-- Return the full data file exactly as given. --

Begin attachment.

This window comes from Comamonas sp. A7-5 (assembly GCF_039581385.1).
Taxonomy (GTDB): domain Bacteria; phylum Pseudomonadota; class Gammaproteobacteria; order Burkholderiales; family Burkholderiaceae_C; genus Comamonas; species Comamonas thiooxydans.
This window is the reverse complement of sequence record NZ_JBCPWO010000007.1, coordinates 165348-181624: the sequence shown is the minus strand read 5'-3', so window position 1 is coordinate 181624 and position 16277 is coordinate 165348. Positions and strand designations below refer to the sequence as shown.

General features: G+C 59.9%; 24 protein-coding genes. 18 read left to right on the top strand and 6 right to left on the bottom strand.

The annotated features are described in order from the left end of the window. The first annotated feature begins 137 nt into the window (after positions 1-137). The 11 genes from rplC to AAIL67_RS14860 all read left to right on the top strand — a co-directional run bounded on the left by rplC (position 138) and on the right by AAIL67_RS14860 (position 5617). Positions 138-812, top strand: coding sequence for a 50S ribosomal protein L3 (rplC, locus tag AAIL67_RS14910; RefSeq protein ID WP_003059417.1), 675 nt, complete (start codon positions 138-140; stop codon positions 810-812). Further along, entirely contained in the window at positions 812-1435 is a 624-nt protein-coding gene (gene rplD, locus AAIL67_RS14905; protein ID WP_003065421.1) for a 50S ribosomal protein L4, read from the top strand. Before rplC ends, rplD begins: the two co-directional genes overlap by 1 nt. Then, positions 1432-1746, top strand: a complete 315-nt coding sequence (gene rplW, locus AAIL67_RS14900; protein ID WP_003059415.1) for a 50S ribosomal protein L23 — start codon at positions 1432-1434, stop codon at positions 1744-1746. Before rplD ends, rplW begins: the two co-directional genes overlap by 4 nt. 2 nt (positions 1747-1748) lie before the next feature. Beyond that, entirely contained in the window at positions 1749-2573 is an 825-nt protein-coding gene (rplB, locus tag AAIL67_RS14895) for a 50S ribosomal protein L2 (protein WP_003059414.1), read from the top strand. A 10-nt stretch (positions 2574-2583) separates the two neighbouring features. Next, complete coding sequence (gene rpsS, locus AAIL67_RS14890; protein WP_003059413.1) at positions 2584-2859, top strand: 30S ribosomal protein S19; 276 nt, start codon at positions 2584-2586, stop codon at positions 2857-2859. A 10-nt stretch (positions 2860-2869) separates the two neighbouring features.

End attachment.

This window comes from Comamonas sp. A7-5 (assembly GCF_039581385.1).
Taxonomy (GTDB): domain Bacteria; phylum Pseudomonadota; class Gammaproteobacteria; order Burkholderiales; family Burkholderiaceae_C; genus Comamonas; species Comamonas thiooxydans.
This window is the reverse complement of sequence record NZ_JBCPWO010000007.1, coordinates 165348-181624: the sequence shown is the minus strand read 5'-3', so window position 1 is coordinate 181624 and position 16277 is coordinate 165348. Positions and strand designations below refer to the sequence as shown.

General features: G+C 59.9%; 24 protein-coding genes. 18 read left to right on the top strand and 6 right to left on the bottom strand.

The annotated features are described in order from the left end of the window. The first annotated feature begins 137 nt into the window (after positions 1-137). The 11 genes from rplC to AAIL67_RS14860 all read left to right on the top strand — a co-directional run bounded on the left by rplC (position 138) and on the right by AAIL67_RS14860 (position 5617). Positions 138-812, top strand: coding sequence for a 50S ribosomal protein L3 (rplC, locus tag AAIL67_RS14910; RefSeq protein ID WP_003059417.1), 675 nt, complete (start codon positions 138-140; stop codon positions 810-812). Further along, entirely contained in the window at positions 812-1435 is a 624-nt protein-coding gene (gene rplD, locus AAIL67_RS14905; protein ID WP_003065421.1) for a 50S ribosomal protein L4, read from the top strand. Before rplC ends, rplD begins: the two co-directional genes overlap by 1 nt. Then, positions 1432-1746, top strand: a complete 315-nt coding sequence (gene rplW, locus AAIL67_RS14900; protein ID WP_003059415.1) for a 50S ribosomal protein L23 — start codon at positions 1432-1434, stop codon at positions 1744-1746. Before rplD ends, rplW begins: the two co-directional genes overlap by 4 nt. 2 nt (positions 1747-1748) lie before the next feature. Beyond that, entirely contained in the window at positions 1749-2573 is an 825-nt protein-coding gene (rplB, locus tag AAIL67_RS14895) for a 50S ribosomal protein L2 (protein WP_003059414.1), read from the top strand. A 10-nt stretch (positions 2574-2583) separates the two neighbouring features. Next, complete coding sequence (gene rpsS, locus AAIL67_RS14890; protein WP_003059413.1) at positions 2584-2859, top strand: 30S ribosomal protein S19; 276 nt, start codon at positions 2584-2586, stop codon at positions 2857-2859. A 10-nt stretch (positions 2860-2869) separates the two neighbouring features.